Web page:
You go over to the moderate side of neuropathy. Here’s where the phantom pains of neuropathy really start to accentuate. Now we start to experience burning pain, but the foot’s not hot to touch. Or freezing pain, and it might be hot; I had one patient that put their foot on the glass of their fireplace and gave themselves second and third degree burns and didn’t even feel it. The numbness could be so complete; I had another patient step right through a framing nail, a three inch framing nail, went right through their foot, they walked off of it, didn’t even feel it, walked around the house on the white carpet, bled everywhere of course his wife was quite upset about that! Pins and needles that you can’t stomp.
Off and shake away, and then finally lots and lots and lots of pain. This goes up to a maximum of eighty percent loss once eight of every ten nerves have been destroyed or are dead and no longer viable, that actually qualifies now as severe. At this point there is no longer any treatment that’s available. Only recourse is left to the medications of the antiseizure drug family; Gabapentin, Neurontin, Lyrica, Topamax, Cymbalta and that’s it, that’s the neuropathy continuum. What’s the key here that you’re supposed to get out of all this? Early detection is key; if we can find you mild to early moderate, our success rates are easily in the ninety. We have had patients that have had up to a hundred percent.
Patient Graduating from Neuropathy Care Reviews Bellevue Chiropractor
Hi, my name is John, I’m a patient of Polzin’s; today is September 27 of 2011, today is my twenty first treatment and I’m graduating today! So let me tell you, quickly, about what it was like when I came in and what I’m feeling today; I came in with severe burning sensations on the bottom of my feet, I didn’t have a balance issue or a numbness issue which I guess a lot of people do, mine was more of a painful constant irritation and the burning feet problem that was misdiagnosed as Plantar Fasciitis for several years. I went through every potential cure for Plantar Fasciitis until we finally decided it wasn’t that and I went through various tests to determine that I had what’s called idiopathic peripheral.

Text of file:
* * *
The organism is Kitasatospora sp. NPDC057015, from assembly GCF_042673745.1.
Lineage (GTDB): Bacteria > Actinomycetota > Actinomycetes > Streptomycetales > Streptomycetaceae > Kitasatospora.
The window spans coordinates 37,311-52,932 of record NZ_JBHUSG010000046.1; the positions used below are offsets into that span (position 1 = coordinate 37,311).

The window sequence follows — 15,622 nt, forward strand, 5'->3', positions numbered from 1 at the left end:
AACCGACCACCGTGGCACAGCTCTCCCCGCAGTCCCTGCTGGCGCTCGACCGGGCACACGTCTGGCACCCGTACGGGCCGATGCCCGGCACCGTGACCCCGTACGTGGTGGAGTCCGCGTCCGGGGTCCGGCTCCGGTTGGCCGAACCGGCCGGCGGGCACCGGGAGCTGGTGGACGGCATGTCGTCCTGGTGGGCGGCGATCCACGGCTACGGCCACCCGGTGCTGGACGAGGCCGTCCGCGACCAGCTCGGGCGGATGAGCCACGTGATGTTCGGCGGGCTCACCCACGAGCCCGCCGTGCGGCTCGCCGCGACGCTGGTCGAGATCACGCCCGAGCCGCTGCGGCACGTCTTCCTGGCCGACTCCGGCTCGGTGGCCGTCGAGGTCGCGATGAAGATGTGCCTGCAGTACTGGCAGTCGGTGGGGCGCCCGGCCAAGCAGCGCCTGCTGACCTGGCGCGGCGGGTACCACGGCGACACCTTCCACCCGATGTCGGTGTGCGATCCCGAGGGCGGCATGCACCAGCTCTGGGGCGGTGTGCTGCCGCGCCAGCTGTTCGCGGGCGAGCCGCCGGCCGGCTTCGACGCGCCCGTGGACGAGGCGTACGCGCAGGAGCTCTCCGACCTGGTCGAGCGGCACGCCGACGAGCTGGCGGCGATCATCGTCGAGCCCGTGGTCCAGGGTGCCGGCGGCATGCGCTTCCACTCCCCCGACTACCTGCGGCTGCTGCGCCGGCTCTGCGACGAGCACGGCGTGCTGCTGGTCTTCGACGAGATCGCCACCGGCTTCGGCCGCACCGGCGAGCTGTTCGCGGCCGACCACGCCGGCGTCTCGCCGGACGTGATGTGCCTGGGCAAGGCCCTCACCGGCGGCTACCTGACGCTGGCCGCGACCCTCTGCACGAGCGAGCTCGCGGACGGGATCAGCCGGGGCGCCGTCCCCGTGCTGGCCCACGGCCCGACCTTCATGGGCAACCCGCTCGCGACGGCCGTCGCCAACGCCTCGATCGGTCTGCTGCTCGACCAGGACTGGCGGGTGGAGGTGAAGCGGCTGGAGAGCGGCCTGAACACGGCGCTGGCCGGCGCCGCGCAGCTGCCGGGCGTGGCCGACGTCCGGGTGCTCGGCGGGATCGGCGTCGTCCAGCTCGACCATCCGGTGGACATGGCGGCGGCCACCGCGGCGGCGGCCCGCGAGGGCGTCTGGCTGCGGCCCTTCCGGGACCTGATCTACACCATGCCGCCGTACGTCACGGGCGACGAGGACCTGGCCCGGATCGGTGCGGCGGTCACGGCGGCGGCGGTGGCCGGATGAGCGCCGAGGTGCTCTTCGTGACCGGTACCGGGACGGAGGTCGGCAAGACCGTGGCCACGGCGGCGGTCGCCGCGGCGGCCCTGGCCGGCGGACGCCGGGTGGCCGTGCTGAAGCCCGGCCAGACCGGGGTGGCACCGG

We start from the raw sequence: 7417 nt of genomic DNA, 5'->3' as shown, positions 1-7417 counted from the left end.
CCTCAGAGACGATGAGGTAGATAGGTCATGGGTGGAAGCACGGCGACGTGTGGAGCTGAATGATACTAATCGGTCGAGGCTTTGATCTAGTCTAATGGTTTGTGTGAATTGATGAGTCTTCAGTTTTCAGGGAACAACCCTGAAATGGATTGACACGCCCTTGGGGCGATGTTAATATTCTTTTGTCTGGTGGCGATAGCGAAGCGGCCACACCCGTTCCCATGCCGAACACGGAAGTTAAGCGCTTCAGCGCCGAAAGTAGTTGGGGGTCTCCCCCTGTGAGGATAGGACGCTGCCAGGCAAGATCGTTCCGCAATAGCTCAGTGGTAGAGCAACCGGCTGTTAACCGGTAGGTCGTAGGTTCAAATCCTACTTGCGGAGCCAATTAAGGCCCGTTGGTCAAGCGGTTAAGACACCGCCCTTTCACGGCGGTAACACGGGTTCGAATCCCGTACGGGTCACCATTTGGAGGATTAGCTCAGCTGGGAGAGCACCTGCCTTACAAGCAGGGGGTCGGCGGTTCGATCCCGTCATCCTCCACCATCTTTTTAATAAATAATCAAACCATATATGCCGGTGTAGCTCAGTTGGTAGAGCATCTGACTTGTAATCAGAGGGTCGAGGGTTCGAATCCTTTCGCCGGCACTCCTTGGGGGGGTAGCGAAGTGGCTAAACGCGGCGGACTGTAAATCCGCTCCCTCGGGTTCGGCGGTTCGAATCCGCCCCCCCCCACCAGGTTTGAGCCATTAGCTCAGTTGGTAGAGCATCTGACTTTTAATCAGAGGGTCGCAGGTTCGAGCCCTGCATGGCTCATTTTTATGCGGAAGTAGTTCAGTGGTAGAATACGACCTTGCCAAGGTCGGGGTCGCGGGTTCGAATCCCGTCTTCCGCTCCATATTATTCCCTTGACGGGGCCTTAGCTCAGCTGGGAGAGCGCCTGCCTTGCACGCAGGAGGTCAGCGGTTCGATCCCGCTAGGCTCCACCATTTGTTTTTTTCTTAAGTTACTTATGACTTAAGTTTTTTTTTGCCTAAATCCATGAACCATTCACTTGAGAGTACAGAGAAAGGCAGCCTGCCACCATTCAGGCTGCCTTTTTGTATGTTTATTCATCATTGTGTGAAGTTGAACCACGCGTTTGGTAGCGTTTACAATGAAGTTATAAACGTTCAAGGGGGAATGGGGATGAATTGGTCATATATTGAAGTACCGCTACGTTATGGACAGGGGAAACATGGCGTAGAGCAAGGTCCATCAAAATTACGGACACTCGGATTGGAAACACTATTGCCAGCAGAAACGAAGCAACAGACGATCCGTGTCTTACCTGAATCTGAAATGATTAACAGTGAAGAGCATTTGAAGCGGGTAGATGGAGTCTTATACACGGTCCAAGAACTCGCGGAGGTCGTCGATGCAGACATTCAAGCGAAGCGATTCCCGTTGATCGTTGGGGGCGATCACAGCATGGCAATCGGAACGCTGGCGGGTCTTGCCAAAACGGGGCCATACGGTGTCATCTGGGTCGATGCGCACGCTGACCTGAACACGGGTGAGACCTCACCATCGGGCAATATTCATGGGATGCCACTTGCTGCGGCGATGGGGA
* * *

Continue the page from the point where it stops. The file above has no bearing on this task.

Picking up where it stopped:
Neuropathy, so it’s not diabetic related. I didn’t try any treatments specific to neuropathy until here, this was my first time. The neurologist prescribed a painkiller, but I decided not to go that route, I decided to come here first to try it. I have experienced very substantial improvement from where I started, you know, when I came in here I told Polzin, almost in tears, that I can’t function. I’m a guy who needs to be on his feet in front of crowds a lot, in court and elsewhere trying to persuade people to do things, and I wasn’t able to concentrate very much, I couldn’t get on my feet and move around very well without experiencing pain and just my mental state was pretty bad. So today is graduation day, I’m feeling a.
Lot, lot better and I’m confident that it has everything to do with what I’ve experienced here. So that’s my story, thanks.